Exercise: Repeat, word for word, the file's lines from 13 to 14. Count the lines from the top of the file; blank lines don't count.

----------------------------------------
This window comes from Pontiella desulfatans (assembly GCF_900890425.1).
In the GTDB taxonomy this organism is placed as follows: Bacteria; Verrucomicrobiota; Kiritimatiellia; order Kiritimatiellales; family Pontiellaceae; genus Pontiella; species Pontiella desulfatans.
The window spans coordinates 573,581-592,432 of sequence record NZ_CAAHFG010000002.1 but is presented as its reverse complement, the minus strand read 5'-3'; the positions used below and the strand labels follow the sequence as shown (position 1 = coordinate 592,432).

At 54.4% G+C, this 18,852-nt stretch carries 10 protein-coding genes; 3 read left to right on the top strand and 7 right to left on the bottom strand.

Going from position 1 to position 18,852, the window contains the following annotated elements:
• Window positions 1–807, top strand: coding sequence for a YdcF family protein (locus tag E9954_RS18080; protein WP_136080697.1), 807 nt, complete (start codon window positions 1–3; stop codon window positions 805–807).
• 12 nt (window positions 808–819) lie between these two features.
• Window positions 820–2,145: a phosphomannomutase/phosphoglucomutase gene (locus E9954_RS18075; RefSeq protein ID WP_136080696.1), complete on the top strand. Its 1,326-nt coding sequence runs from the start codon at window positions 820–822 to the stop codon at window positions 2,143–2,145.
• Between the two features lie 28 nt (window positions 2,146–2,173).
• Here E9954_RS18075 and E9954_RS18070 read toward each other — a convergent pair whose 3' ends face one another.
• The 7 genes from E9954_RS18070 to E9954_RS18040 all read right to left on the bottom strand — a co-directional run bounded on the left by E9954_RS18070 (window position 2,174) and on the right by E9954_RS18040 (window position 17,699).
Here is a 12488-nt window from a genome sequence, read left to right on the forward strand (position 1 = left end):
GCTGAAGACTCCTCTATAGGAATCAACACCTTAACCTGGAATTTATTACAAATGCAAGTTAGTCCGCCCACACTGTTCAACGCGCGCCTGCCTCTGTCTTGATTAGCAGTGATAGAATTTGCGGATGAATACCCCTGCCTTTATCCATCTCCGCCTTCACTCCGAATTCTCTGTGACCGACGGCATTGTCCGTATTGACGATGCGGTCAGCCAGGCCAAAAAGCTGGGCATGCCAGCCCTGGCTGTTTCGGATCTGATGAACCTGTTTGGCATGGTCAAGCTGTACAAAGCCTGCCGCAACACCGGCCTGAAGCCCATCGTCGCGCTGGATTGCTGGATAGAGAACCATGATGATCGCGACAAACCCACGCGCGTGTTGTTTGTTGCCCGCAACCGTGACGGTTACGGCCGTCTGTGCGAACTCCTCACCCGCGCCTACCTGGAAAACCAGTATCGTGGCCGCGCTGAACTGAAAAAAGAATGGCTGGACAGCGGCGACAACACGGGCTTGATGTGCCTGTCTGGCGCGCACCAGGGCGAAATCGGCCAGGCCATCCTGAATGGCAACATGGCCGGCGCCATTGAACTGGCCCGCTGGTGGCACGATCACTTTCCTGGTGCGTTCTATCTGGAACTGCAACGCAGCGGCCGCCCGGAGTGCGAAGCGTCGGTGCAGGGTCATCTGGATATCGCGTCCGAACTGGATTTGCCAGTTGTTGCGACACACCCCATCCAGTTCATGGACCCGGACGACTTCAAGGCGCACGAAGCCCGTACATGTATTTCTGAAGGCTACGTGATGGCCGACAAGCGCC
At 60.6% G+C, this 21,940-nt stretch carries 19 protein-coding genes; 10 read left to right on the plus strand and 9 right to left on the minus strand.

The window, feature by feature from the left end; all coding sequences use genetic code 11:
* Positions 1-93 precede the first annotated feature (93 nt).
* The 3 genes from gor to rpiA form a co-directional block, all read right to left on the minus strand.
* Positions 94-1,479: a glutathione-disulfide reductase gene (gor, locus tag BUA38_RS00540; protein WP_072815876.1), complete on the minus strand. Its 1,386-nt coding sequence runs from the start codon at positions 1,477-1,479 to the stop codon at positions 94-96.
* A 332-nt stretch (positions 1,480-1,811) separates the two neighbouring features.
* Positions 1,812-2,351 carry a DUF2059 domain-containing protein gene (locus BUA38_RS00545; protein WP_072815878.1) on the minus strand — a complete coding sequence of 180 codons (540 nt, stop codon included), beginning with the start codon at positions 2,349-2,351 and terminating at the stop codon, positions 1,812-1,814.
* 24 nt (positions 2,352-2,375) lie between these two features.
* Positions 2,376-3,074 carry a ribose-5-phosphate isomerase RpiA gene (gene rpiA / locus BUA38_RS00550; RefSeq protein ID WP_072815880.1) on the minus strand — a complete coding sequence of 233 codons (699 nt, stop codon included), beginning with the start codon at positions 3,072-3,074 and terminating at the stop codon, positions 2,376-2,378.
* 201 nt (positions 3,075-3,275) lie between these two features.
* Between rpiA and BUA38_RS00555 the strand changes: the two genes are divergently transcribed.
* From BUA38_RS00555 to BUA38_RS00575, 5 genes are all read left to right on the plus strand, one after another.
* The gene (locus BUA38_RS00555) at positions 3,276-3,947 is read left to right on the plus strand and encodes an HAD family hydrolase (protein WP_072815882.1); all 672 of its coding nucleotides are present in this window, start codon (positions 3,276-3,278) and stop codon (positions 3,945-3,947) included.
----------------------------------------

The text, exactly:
GCTGAAGACTCCTCTATAGGAATCAACACCTTAACCTGGAATTTATTACAAATGCAAGTTAGTCCGCCCACACTGTTCAACGCGCGCCTGCCTCTGTCTTGATTAGCAGTGATAGAATTTGCGGATGAATACCCCTGCCTTTATCCATCTCCGCCTTCACTCCGAATTCTCTGTGACCGACGGCATTGTCCGTATTGACGATGCGGTCAGCCAGGCCAAAAAGCTGGGCATGCCAGCCCTGGCTGTTTCGGATCTGATGAACCTGTTTGGCATGGTCAAGCTGTACAAAGCCTGCCGCAACACCGGCCTGAAGCCCATCGTCGCGCTGGATTGCTGGATAGAGAACCATGATGATCGCGACAAACCCACGCGCGTGTTGTTTGTTGCCCGCAACCGTGACGGTTACGGCCGTCTGTGCGAACTCCTCACCCGCGCCTACCTGGAAAACCAGTATCGTGGCCGCGCTGAACTGAAAAAAGAATGGCTGGACAGCGGCGACAACACGGGCTTGATGTGCCTGTCTGGCGCGCACCAGGGCGAAATCGGCCAGGCCATCCTGAATGGCAACATGGCCGGCGCCATTGAACTGGCCCGCTGGTGGCACGATCACTTTCCTGGTGCGTTCTATCTGGAACTGCAACGCAGCGGCCGCCCGGAGTGCGAAGCGTCGGTGCAGGGTCATCTGGATATCGCGTCCGAACTGGATTTGCCAGTTGTTGCGACACACCCCATCCAGTTCATGGACCCGGACGACTTCAAGGCGCACGAAGCCCGTACATGTATTTCTGAAGGCTACGTGATGGCCGACAAGCGCC
At 60.6% G+C, this 21,940-nt stretch carries 19 protein-coding genes; 10 read left to right on the plus strand and 9 right to left on the minus strand.